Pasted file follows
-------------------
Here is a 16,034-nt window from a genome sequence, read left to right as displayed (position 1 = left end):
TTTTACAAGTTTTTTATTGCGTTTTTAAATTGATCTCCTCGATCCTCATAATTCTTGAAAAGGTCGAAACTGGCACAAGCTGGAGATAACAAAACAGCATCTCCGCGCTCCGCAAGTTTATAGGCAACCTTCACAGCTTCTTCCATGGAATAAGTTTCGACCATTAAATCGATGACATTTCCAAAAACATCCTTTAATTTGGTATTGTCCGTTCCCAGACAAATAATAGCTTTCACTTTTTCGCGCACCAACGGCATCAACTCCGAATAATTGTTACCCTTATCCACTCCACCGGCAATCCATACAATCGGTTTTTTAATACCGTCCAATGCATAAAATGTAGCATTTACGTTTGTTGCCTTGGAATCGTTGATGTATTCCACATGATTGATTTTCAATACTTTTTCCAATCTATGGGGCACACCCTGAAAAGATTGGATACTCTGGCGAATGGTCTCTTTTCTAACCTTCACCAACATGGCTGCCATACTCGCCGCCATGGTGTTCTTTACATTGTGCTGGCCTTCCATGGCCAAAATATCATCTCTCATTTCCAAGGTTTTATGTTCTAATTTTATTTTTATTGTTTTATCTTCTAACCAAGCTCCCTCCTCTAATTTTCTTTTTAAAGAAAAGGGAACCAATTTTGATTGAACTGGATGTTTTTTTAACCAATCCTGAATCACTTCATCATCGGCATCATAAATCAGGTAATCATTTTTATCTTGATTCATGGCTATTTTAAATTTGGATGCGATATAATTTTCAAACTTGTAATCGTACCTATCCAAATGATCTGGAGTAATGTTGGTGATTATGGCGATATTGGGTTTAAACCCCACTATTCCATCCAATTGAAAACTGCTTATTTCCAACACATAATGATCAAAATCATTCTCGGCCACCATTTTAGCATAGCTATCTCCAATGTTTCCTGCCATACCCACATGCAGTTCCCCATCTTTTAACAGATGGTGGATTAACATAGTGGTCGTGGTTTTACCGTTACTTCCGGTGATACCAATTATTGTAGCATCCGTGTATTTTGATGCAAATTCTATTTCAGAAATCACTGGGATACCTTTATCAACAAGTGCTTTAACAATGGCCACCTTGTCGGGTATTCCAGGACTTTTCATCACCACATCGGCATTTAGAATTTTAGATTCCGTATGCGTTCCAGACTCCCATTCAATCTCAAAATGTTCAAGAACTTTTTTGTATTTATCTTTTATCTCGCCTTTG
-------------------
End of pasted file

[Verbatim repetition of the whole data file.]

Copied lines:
Here is a 16,034-nt window from a genome sequence, read left to right as displayed (position 1 = left end):
TTTTACAAGTTTTTTATTGCGTTTTTAAATTGATCTCCTCGATCCTCATAATTCTTGAAAAGGTCGAAACTGGCACAAGCTGGAGATAACAAAACAGCATCTCCGCGCTCCGCAAGTTTATAGGCAACCTTCACAGCTTCTTCCATGGAATAAGTTTCGACCATTAAATCGATGACATTTCCAAAAACATCCTTTAATTTGGTATTGTCCGTTCCCAGACAAATAATAGCTTTCACTTTTTCGCGCACCAACGGCATCAACTCCGAATAATTGTTACCCTTATCCACTCCACCGGCAATCCATACAATCGGTTTTTTAATACCGTCCAATGCATAAAATGTAGCATTTACGTTTGTTGCCTTGGAATCGTTGATGTATTCCACATGATTGATTTTCAATACTTTTTCCAATCTATGGGGCACACCCTGAAAAGATTGGATACTCTGGCGAATGGTCTCTTTTCTAACCTTCACCAACATGGCTGCCATACTCGCCGCCATGGTGTTCTTTACATTGTGCTGGCCTTCCATGGCCAAAATATCATCTCTCATTTCCAAGGTTTTATGTTCTAATTTTATTTTTATTGTTTTATCTTCTAACCAAGCTCCCTCCTCTAATTTTCTTTTTAAAGAAAAGGGAACCAATTTTGATTGAACTGGATGTTTTTTTAACCAATCCTGAATCACTTCATCATCGGCATCATAAATCAGGTAATCATTTTTATCTTGATTCATGGCTATTTTAAATTTGGATGCGATATAATTTTCAAACTTGTAATCGTACCTATCCAAATGATCTGGAGTAATGTTGGTGATTATGGCGATATTGGGTTTAAACCCCACTATTCCATCCAATTGAAAACTGCTTATTTCCAACACATAATGATCAAAATCATTCTCGGCCACCATTTTAGCATAGCTATCTCCAATGTTTCCTGCCATACCCACATGCAGTTCCCCATCTTTTAACAGATGGTGGATTAACATAGTGGTCGTGGTTTTACCGTTACTTCCGGTGATACCAATTATTGTAGCATCCGTGTATTTTGATGCAAATTCTATTTCAGAAATCACTGGGATACCTTTATCAACAAGTGCTTTAACAATGGCCACCTTGTCGGGTATTCCAGGACTTTTCATCACCACATCGGCATTTAGAATTTTAGATTCCGTATGCGTTCCAGACTCCCATTCAATCTCAAAATGTTCAAGAACTTTTTTGTATTTATCTTTTATCTCGCCTTTG